You can choose between a Jesus who says: ‘those who pick up the sword will die by it,’ or a Jesus who invites you to take up arms against the world’s villains.

 

A Jesus who promises to liberate the poor or a Jesus who becomes poor and invites you to do the same?

Pilate lines them up, side by side. Two different Jesuses.

Pick one, Pilate says.

Jesus Barabbas asks his people to take up arms, to make his country great again.

The other Jesus asks his people to take up their cross and follow.

Matthew says that the chief priests ‘persuaded’ the crowds to choose Barabbas over Jesus.

But you know as well as I do, they didn’t have to try very hard.

The reason we hang crosses on walls is so we don’t lie to ourselves that we’d ever choose a different Jesus than the crowd chose.

————————

Of course, the promise and the threat, the good news and the bone-wracking, bad news of Easter is that we’re not the only ones who make a choice.

Even louder than we can cry crucify him, even before Jesus’ body is cold and buried in the ground, God announces his choice- by splitting rocks into shards, cracking open the graves of the dead, and quaking the earth itself.

God calls forth his entire creation- rocks, graves, tectonics- to witness that this is the Jesus God wants, this is is the savior God chooses.

That’s what resurrection meant for the first Christians: vindication.

Resurrection was about God declaring with the rumbling of the earth and the shock of zombies and a verdict as loud as an empty tomb that this Jesus is the life God intended for us from the very beginning.

 

For three years, this Jesus had taught a different kind of Kingdom than that other Jesus, a Kingdom where the poor are lifted up, where those who curse us are blessed, where strangers and aliens are welcomed not walled off, where those who have hungered for justice are filled with good things.

A Kingdom where cheeks are turned and enemies are prayed for, where trespasses are forgiven even when the trespassers know exactly what they’re doing.

He preached a Kingdom of mercy not might.

For three years, this Jesus had taught this kind of Kingdom, and on Friday we put all our chips on the kingdoms of this world and we bet on a president called Pilate to have the last word.

But then on the third day, God rocks the earth, pops open the grave and plucks this Jesus up from the dead and says ‘Yeah, my Kingdom is exactly like that.’

And just in case you’re deaf to the shaking of the foundations, God rolls away the stone from the tomb, a stone that bore King Caesar’s image, and God has his angel sit down on top of it.

God’s angel sits his butt right down on King Caesar’s face and says ‘This Jesus, he’s not here, he is risen.’

Don’t miss this. This is everything Easter-

The cross shows Jesus’ commitment to his teaching of the Kingdom. He doesn’t repay evil with evil on his way to Calvary. He turns the other cheek all the way to the cross and, from the cross, he forgives his enemies and even prays for them with his dying breath.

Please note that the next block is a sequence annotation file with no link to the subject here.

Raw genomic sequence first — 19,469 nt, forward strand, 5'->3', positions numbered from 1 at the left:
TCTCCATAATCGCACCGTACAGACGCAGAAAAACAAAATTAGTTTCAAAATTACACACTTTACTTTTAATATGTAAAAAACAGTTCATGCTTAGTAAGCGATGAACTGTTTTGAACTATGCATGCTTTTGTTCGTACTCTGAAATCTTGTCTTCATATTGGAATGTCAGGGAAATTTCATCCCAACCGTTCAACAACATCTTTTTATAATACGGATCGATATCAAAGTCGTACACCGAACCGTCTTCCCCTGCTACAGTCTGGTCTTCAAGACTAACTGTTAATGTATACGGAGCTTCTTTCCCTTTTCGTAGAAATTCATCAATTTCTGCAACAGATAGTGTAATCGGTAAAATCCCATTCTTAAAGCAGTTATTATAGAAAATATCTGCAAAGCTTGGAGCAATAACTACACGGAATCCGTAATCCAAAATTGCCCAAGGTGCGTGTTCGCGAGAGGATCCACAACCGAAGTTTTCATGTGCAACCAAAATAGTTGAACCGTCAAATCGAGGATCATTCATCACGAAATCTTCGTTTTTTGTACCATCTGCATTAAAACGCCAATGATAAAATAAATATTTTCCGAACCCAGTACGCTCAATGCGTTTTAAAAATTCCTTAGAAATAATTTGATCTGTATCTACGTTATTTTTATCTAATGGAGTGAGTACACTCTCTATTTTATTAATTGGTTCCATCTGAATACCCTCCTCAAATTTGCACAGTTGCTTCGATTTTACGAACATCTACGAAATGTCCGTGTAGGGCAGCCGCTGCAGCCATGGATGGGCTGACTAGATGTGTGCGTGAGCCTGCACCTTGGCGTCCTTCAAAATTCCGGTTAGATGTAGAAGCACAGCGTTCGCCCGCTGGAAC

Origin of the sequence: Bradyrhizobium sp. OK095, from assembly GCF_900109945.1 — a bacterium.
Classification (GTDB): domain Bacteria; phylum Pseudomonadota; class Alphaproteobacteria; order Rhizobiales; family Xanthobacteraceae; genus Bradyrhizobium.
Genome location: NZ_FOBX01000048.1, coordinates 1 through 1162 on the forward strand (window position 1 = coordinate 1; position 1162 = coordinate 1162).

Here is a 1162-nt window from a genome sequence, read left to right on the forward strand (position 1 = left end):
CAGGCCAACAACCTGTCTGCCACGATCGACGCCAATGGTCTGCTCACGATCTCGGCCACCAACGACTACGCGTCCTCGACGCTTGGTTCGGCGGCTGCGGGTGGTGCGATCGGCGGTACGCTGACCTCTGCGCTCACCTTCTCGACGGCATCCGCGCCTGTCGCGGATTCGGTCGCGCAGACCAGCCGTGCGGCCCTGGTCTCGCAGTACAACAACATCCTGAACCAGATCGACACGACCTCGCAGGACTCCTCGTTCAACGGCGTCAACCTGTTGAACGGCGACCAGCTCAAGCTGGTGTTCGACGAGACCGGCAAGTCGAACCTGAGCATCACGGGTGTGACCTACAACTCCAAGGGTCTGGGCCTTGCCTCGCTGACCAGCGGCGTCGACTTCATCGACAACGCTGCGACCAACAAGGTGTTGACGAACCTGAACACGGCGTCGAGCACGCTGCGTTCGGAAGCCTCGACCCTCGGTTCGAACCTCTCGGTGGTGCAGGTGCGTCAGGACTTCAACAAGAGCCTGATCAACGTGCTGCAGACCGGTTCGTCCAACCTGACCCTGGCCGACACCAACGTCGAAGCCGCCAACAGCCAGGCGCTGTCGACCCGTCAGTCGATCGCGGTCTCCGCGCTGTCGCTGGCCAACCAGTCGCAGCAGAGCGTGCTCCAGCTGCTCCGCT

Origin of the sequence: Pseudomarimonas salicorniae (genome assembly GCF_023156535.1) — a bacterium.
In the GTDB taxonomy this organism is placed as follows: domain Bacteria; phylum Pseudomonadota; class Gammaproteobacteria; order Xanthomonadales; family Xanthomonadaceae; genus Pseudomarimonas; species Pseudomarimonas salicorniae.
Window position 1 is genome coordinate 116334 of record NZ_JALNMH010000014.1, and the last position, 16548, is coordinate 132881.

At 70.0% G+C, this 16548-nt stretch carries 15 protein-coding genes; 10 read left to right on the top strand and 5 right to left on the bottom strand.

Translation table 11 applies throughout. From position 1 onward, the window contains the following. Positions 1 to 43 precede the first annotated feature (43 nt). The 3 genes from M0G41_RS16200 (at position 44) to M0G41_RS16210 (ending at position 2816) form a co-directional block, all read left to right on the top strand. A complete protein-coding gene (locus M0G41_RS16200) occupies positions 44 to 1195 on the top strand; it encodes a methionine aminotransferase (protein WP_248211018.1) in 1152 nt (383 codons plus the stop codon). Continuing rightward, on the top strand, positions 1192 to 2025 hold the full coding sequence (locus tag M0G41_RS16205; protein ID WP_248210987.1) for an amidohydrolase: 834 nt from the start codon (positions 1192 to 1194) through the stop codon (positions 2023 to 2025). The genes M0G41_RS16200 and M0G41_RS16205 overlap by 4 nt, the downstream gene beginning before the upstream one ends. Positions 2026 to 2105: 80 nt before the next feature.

The cross shows Jesus’ commitment to his teaching of the Kingdom and the empty grave shows God’s confirmation of it.

The empty grave shows God’s confirmation of it.

God’s vindication of Jesus.

This Jesus is exactly what the sign above his head says he is: a King.

——————————-

Of course, the bad news is that a King requires not your opinion but your obedience.

A King demands not to be invited, subjectively, in to your wishy-washy heart.

A King demands your objective loyalty over all other allegiances.

Look-

I’m just like you. I’m fully invested in the kingdoms of this world. If it were up to me, I’d choose a different Easter.

I’d prefer to think of Easter as a metaphor for springtime renewal- even though it’s winter in Israel now.

I’d prefer to imagine Easter as story about how our soul lives on after our body dies- even though that’s pagan not scripture.

I’d prefer to dismiss Easter as a primitive superstition- even though resurrection was no easier to swallow for the ancient Christians than it is for us.

If it were up to me, I’d choose a different Easter.

I’d choose to think of Easter as a sign we’ll go to heaven after we die- even though Jews like Jesus didn’t believe in heaven.

I’m just like you. The kingdoms of this world have worked out pretty well for me so, if it were up to me, I’d pick a different sort of Easter.

I’d take tulips and bunnies over tremors and zombies. I’d choose an Easter where my soul flies away into the sweet bye and bye. I wouldn’t choose this quaking invasion by God that shakes loose any excuse I might have not to pick up my cross and follow.

I’d choose anything other than this Easter where God grabs creation by the collar, shakes away our obfuscations, and shouts with an empty grave: ‘What do I have to do to get your attention?! This is the way and the truth and the life I want from you.’

I’m with you.

I’d like to have Easter / and / have my world left alone.

My life is pretty good. Like most of you, I’ve got the right skin color, the right passport, and the right education to make the principalities and powers of this world work for me.

If I were to swap my citizenship to his Kingdom, it would rock my world to rubble.

It would feel like an unnatural disaster.

That’s what St. Paul is getting at when he says ‘If Christ has not been raised, our faith is futile.’

If God has not resurrected this Jesus then we’re off the hook, you can take what Jesus taught or you can leave it. Allegiance not required.

If God has not resurrected this Jesus, then you can put his Kingdom teaching away in to a nice, gilded box and bring it out on Facebook when it suits you.

But-